Salesforce Architects are some of the most in-demand professionals in the Salesforce ecosystem. Using their expertise, they map the structure and function of your Salesforce solution – ensuring it remains functional, safe, and economical, as well as suitable for the specific needs of the business.
An architect will create the overall shape, but the design of a system is about more than structure. It must be designed for the specific needs of the people who use it.
Types of Salesforce Architects
There are five possible types of architects, which aren’t defined by job titles but by responsibilities within a project. We could refer to them as “flavors” – as sets of responsibilities. A certified architect will take up one of these remits per project, but will be capable enough to be assigned to any role.
The point of this guide was to inspire conversation – a level of debate about where we, as architects, fit into projects, how we add value, and what the career path looks like.
If you’re not familiar with what Salesforce Architects do, you probably don’t know the differences between each type. Before we dive into the specifics, let’s have a look at the general overview of the architect types:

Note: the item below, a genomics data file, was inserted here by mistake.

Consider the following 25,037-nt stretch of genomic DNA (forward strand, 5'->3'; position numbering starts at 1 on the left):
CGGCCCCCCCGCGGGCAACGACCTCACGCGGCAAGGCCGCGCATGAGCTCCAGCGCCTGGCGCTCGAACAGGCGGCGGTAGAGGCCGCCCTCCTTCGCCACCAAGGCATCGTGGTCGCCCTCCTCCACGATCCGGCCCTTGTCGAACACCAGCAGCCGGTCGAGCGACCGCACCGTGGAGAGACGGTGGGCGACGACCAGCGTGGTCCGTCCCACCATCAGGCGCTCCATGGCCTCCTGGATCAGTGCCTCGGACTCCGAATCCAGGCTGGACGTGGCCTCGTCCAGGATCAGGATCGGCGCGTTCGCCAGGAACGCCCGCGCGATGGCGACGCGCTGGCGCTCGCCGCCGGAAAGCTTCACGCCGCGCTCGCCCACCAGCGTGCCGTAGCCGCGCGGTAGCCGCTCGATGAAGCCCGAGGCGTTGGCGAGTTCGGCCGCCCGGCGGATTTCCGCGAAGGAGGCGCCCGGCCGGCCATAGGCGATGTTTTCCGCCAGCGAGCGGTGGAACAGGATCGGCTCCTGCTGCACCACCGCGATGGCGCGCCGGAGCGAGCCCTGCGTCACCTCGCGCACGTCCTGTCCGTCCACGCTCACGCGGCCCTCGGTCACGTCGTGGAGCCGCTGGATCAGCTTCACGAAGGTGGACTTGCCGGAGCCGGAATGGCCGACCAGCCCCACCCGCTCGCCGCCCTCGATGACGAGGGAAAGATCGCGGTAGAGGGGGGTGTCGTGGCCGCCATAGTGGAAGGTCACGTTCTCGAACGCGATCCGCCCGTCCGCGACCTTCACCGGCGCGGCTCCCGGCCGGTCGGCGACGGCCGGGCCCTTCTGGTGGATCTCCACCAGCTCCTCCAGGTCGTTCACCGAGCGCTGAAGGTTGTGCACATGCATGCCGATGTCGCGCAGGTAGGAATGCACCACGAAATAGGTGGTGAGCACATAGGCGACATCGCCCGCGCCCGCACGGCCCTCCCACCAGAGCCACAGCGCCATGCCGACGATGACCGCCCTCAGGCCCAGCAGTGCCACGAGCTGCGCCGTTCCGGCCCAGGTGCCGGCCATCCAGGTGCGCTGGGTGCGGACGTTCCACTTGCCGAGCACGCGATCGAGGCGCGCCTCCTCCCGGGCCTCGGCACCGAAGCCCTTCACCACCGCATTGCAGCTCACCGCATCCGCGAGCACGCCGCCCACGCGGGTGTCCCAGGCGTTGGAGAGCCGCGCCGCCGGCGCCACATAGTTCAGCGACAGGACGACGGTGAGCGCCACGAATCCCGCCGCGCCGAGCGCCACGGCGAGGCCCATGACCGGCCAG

- Solution Architect: Responsible for everything inside Salesforce.
- Technical Architect: Responsible for the data going in and out of Salesforce and integrated systems.
- Data Architect: Responsible for defining and designing the data architecture, making it scalable.
- Enterprise Architect: Has oversight of all involved Architects. An all-encompassing role that includes the business.
- Transformation Architect: Responsible for defining the target operating model, skill sets, managing resources, governance, and stakeholders.
After reading this, it’s likely that you now have more questions than before. What does a Technical Architect do differently from a Solution Architect? How do Enterprise Architects fit into the picture? Are all Architects necessary to work on a single project? Rest assured, we will explore these questions ultimately demystifying the subject.
Solution Architect, a.k.a. the Party Planner